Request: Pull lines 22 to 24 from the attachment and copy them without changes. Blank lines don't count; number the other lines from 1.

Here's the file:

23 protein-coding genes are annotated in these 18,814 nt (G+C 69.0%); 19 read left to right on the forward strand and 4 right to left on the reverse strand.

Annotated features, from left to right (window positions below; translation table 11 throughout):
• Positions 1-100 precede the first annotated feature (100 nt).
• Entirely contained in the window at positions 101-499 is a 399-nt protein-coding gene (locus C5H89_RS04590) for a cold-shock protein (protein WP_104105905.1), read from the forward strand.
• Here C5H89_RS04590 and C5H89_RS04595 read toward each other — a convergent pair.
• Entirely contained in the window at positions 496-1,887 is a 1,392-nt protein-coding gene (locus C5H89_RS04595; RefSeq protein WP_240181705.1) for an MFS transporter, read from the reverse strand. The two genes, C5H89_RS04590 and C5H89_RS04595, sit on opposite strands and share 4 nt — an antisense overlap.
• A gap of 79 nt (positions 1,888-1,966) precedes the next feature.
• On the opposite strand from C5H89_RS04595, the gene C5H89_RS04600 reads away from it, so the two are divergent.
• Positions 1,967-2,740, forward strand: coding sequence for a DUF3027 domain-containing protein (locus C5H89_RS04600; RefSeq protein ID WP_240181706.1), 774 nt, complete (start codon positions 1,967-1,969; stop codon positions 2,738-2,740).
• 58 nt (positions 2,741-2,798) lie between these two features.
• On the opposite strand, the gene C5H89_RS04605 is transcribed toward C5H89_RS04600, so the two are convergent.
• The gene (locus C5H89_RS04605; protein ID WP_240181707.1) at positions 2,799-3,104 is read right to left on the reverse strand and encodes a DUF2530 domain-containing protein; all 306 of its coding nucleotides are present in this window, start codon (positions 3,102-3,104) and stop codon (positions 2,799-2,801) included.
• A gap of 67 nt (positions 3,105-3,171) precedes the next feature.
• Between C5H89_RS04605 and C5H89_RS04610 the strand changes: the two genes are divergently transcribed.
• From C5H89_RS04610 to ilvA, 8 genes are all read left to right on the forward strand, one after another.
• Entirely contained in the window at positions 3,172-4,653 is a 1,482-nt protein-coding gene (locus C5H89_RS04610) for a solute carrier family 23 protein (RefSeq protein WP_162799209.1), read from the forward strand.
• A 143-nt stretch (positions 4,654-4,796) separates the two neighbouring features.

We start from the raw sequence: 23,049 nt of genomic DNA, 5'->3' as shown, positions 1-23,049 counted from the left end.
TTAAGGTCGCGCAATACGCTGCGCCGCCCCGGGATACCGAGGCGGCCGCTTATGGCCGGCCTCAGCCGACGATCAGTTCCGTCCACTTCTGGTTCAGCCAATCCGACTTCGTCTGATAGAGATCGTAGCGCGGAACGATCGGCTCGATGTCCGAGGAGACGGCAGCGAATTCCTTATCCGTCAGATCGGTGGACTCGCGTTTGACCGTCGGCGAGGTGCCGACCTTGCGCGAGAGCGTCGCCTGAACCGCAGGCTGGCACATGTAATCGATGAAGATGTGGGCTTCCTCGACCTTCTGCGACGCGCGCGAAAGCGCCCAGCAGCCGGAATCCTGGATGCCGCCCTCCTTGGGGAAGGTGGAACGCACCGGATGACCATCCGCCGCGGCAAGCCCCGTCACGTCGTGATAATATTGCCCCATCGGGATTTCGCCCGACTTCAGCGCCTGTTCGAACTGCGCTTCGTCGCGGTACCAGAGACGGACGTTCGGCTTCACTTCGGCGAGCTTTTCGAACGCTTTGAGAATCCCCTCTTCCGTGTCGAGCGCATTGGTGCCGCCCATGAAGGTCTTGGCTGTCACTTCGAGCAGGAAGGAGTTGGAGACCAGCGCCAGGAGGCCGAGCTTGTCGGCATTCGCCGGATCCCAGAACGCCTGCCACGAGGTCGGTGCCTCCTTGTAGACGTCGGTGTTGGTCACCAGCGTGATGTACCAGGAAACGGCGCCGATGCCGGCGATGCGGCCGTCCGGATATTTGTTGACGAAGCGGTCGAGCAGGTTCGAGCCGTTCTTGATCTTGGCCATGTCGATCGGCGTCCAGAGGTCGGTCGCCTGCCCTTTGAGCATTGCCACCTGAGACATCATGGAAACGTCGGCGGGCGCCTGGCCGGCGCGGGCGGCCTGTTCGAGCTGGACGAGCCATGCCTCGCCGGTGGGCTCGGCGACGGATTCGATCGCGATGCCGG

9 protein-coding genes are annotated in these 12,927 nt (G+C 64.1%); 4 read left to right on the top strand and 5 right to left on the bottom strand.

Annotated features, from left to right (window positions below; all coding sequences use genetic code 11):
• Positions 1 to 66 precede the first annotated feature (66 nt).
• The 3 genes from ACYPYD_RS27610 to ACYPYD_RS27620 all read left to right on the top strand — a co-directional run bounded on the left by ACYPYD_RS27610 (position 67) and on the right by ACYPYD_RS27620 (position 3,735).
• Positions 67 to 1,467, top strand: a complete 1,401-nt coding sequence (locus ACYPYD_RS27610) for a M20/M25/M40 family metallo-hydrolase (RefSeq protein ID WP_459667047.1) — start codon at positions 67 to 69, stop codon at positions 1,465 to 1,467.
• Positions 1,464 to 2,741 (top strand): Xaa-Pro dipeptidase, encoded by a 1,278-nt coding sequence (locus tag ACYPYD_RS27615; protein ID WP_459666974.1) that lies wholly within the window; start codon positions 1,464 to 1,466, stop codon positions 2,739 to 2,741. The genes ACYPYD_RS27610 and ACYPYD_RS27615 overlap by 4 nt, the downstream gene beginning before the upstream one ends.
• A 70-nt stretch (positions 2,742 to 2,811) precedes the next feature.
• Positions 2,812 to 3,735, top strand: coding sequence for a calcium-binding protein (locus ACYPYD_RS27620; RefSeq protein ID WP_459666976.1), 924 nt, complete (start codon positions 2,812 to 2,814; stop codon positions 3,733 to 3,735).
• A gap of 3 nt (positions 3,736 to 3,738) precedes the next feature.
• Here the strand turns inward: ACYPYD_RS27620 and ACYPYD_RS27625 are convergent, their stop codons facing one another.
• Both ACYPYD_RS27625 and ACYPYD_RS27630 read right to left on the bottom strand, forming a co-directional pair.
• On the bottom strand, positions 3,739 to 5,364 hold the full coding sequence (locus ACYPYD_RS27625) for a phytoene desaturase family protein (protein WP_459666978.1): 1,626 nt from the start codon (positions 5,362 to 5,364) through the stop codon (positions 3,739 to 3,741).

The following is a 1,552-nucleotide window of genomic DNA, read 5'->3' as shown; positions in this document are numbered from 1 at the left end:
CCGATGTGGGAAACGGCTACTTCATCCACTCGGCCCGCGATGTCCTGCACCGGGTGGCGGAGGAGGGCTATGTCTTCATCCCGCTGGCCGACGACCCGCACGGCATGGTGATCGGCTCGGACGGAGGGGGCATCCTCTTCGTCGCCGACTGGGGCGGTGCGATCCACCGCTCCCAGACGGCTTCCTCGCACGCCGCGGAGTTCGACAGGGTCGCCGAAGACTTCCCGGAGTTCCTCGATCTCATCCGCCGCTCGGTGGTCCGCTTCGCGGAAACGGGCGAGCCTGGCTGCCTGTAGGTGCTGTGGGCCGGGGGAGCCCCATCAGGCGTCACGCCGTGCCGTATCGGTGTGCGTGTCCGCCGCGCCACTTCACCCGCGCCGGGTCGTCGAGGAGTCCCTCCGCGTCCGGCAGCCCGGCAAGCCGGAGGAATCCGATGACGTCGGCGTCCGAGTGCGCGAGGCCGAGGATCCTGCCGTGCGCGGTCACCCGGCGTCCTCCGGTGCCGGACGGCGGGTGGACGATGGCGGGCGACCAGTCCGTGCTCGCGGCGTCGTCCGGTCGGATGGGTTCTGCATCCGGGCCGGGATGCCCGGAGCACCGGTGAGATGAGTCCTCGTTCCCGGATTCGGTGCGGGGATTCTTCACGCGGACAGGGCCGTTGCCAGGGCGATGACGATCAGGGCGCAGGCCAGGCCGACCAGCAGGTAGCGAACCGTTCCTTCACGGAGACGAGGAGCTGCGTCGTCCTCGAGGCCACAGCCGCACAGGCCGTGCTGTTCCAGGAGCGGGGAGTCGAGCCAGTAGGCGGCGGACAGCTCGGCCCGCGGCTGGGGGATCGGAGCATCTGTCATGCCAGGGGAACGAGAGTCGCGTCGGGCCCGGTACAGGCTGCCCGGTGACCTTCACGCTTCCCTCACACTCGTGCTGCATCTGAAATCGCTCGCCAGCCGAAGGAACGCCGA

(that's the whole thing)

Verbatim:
• Positions 1 to 66 precede the first annotated feature (66 nt).
• The 3 genes from ACYPYD_RS27610 to ACYPYD_RS27620 all read left to right on the top strand — a co-directional run bounded on the left by ACYPYD_RS27610 (position 67) and on the right by ACYPYD_RS27620 (position 3,735).
• Positions 67 to 1,467, top strand: a complete 1,401-nt coding sequence (locus ACYPYD_RS27610) for a M20/M25/M40 family metallo-hydrolase (RefSeq protein ID WP_459667047.1) — start codon at positions 67 to 69, stop codon at positions 1,465 to 1,467.